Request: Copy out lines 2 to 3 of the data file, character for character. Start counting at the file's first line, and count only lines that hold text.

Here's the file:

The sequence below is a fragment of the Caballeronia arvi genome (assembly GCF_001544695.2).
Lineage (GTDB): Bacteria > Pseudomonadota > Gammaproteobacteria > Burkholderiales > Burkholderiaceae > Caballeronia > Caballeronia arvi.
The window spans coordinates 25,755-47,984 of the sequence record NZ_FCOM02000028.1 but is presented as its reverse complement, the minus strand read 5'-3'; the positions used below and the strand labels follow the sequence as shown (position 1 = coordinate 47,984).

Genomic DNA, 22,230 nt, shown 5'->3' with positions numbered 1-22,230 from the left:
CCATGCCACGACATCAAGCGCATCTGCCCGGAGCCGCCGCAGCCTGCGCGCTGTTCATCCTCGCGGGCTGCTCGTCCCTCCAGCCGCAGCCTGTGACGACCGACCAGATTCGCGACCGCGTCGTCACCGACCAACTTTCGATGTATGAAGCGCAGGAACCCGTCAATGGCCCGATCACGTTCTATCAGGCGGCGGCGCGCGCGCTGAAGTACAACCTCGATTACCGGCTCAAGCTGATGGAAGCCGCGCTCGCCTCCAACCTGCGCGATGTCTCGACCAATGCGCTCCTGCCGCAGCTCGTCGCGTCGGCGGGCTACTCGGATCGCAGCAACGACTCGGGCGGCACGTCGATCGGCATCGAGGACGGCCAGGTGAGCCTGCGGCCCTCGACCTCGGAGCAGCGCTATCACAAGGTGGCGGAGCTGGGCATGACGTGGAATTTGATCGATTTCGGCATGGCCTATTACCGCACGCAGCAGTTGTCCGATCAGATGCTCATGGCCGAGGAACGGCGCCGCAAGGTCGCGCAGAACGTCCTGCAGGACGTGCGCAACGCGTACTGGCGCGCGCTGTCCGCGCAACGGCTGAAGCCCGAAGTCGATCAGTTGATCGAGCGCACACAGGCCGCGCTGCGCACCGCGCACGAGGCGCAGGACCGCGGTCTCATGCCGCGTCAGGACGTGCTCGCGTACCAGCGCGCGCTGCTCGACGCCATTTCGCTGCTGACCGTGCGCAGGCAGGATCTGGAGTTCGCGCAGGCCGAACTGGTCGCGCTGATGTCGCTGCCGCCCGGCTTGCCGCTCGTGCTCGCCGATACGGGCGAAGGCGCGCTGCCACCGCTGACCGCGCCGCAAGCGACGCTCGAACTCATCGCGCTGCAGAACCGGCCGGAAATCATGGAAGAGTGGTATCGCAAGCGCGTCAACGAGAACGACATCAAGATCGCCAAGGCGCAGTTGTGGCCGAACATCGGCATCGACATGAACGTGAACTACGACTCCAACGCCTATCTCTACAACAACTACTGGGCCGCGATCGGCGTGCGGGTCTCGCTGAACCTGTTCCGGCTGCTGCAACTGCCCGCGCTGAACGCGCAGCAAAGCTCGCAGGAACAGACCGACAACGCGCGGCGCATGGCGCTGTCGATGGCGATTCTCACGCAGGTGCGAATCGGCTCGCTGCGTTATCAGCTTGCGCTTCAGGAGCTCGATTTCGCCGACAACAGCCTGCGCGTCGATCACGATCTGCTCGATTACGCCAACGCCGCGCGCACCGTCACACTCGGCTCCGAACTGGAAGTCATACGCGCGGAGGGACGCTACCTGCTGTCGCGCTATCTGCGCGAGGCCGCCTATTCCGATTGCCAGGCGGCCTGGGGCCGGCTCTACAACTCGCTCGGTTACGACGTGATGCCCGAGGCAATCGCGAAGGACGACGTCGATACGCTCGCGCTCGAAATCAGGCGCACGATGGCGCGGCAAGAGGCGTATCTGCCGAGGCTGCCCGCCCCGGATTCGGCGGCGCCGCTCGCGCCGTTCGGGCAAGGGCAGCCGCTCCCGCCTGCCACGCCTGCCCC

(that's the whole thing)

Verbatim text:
Lineage (GTDB): Bacteria > Pseudomonadota > Gammaproteobacteria > Burkholderiales > Burkholderiaceae > Caballeronia > Caballeronia arvi.
The window spans coordinates 25,755-47,984 of the sequence record NZ_FCOM02000028.1 but is presented as its reverse complement, the minus strand read 5'-3'; the positions used below and the strand labels follow the sequence as shown (position 1 = coordinate 47,984).